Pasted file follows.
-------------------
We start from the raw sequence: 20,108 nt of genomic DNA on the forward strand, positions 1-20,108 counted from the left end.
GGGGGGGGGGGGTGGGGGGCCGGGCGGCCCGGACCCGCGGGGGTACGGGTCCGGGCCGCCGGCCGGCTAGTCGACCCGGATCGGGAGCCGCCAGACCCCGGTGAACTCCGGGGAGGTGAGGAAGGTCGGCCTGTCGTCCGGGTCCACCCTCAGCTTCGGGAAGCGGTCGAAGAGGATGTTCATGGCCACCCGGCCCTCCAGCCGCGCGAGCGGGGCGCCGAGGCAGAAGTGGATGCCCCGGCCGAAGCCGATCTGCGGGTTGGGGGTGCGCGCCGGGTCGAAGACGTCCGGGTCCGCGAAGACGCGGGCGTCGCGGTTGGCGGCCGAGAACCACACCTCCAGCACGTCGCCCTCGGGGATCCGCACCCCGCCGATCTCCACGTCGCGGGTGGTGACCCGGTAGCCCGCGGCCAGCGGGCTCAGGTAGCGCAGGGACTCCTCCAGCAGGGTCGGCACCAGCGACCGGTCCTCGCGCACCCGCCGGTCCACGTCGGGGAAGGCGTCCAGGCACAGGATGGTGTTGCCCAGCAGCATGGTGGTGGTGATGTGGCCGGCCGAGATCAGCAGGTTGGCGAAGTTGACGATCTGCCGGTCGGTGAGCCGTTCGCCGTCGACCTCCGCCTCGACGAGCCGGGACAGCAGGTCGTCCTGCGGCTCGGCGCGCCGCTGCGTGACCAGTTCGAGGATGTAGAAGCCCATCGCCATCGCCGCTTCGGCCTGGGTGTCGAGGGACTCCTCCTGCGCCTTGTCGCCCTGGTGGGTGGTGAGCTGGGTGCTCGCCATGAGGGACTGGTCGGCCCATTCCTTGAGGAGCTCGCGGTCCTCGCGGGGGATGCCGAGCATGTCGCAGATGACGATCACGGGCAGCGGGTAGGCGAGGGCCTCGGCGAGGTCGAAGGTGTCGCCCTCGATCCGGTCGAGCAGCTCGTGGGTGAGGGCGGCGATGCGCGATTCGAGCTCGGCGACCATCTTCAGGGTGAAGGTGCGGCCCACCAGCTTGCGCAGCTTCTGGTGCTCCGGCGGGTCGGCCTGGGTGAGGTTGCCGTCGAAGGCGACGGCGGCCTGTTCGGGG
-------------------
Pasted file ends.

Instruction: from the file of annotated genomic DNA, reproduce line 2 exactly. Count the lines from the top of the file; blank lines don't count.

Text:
GGGGGGGGGGGGTGGGGGGCCGGGCGGCCCGGACCCGCGGGGGTACGGGTCCGGGCCGCCGGCCGGCTAGTCGACCCGGATCGGGAGCCGCCAGACCCCGGTGAACTCCGGGGAGGTGAGGAAGGTCGGCCTGTCGTCCGGGTCCACCCTCAGCTTCGGGAAGCGGTCGAAGAGGATGTTCATGGCCACCCGGCCCTCCAGCCGCGCGAGCGGGGCGCCGAGGCAGAAGTGGATGCCCCGGCCGAAGCCGATCTGCGGGTTGGGGGTGCGCGCCGGGTCGAAGACGTCCGGGTCCGCGAAGACGCGGGCGTCGCGGTTGGCGGCCGAGAACCACACCTCCAGCACGTCGCCCTCGGGGATCCGCACCCCGCCGATCTCCACGTCGCGGGTGGTGACCCGGTAGCCCGCGGCCAGCGGGCTCAGGTAGCGCAGGGACTCCTCCAGCAGGGTCGGCACCAGCGACCGGTCCTCGCGCACCCGCCGGTCCACGTCGGGGAAGGCGTCCAGGCACAGGATGGTGTTGCCCAGCAGCATGGTGGTGGTGATGTGGCCGGCCGAGATCAGCAGGTTGGCGAAGTTGACGATCTGCCGGTCGGTGAGCCGTTCGCCGTCGACCTCCGCCTCGACGAGCCGGGACAGCAGGTCGTCCTGCGGCTCGGCGCGCCGCTGCGTGACCAGTTCGAGGATGTAGAAGCCCATCGCCATCGCCGCTTCGGCCTGGGTGTCGAGGGACTCCTCCTGCGCCTTGTCGCCCTGGTGGGTGGTGAGCTGGGTGCTCGCCATGAGGGACTGGTCGGCCCATTCCTTGAGGAGCTCGCGGTCCTCGCGGGGGATGCCGAGCATGTCGCAGATGACGATCACGGGCAGCGGGTAGGCGAGGGCCTCGGCGAGGTCGAAGGTGTCGCCCTCGATCCGGTCGAGCAGCTCGTGGGTGAGGGCGGCGATGCGCGATTCGAGCTCGGCGACCATCTTCAGGGTGAAGGTGCGGCCCACCAGCTTGCGCAGCTTCTGGTGCTCCGGCGGGTCGGCCTGGGTGAGGTTGCCGTCGAAGGCGACGGCGGCCTGTTCGGGG